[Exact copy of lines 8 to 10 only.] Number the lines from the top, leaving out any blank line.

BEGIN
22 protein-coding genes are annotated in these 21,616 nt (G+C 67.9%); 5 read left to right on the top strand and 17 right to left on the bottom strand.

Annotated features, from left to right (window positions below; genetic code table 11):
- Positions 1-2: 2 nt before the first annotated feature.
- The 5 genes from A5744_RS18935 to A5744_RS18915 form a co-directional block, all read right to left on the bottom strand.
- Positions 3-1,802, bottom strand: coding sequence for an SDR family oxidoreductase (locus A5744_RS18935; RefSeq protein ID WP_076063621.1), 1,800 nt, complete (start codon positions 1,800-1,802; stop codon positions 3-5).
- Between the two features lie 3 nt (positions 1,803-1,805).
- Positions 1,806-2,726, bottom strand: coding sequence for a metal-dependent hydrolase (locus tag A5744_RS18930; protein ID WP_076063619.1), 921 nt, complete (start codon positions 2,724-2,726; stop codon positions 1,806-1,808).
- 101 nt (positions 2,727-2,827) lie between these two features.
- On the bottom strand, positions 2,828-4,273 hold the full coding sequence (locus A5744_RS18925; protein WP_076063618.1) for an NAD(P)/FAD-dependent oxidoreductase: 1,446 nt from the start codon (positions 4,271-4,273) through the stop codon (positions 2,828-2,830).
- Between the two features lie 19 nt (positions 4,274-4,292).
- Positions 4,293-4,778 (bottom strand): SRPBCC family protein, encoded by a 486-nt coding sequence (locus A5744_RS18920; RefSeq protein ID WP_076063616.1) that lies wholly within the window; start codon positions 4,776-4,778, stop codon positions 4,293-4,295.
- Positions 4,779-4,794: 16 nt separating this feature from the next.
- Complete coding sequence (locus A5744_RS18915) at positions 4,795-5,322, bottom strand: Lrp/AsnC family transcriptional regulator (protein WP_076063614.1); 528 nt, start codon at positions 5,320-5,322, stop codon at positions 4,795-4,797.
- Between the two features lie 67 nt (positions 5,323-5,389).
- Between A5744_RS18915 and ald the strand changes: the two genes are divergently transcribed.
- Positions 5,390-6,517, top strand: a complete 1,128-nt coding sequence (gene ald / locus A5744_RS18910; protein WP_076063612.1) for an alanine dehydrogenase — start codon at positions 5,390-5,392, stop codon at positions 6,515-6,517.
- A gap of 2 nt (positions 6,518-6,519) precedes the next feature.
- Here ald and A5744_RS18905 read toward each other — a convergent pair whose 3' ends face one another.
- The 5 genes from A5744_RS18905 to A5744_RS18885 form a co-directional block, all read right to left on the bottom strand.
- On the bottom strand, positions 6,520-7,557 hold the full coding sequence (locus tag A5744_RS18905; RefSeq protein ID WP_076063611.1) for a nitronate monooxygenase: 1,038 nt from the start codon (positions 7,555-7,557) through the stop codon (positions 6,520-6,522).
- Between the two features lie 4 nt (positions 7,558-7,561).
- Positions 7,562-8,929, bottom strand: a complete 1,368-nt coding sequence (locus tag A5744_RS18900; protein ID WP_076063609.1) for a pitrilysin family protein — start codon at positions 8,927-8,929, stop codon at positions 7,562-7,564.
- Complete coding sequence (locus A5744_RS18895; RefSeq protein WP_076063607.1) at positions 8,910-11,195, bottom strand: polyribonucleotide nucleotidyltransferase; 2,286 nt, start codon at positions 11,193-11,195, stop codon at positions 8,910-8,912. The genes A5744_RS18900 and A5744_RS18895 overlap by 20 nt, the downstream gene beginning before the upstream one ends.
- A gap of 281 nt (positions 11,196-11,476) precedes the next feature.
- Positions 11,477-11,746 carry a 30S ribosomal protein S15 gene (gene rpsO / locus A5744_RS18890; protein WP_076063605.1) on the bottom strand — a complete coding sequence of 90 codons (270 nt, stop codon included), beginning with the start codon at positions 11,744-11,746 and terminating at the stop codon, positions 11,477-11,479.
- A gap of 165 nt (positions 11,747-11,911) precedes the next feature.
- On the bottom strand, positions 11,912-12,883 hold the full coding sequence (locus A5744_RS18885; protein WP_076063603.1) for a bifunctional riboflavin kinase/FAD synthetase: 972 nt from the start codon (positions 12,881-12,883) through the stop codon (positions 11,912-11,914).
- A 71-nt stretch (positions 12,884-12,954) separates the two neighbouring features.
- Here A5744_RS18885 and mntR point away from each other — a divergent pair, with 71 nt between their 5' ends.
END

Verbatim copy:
- 101 nt (positions 2,727-2,827) lie between these two features.
- On the bottom strand, positions 2,828-4,273 hold the full coding sequence (locus A5744_RS18925; protein WP_076063618.1) for an NAD(P)/FAD-dependent oxidoreductase: 1,446 nt from the start codon (positions 4,271-4,273) through the stop codon (positions 2,828-2,830).
- Between the two features lie 19 nt (positions 4,274-4,292).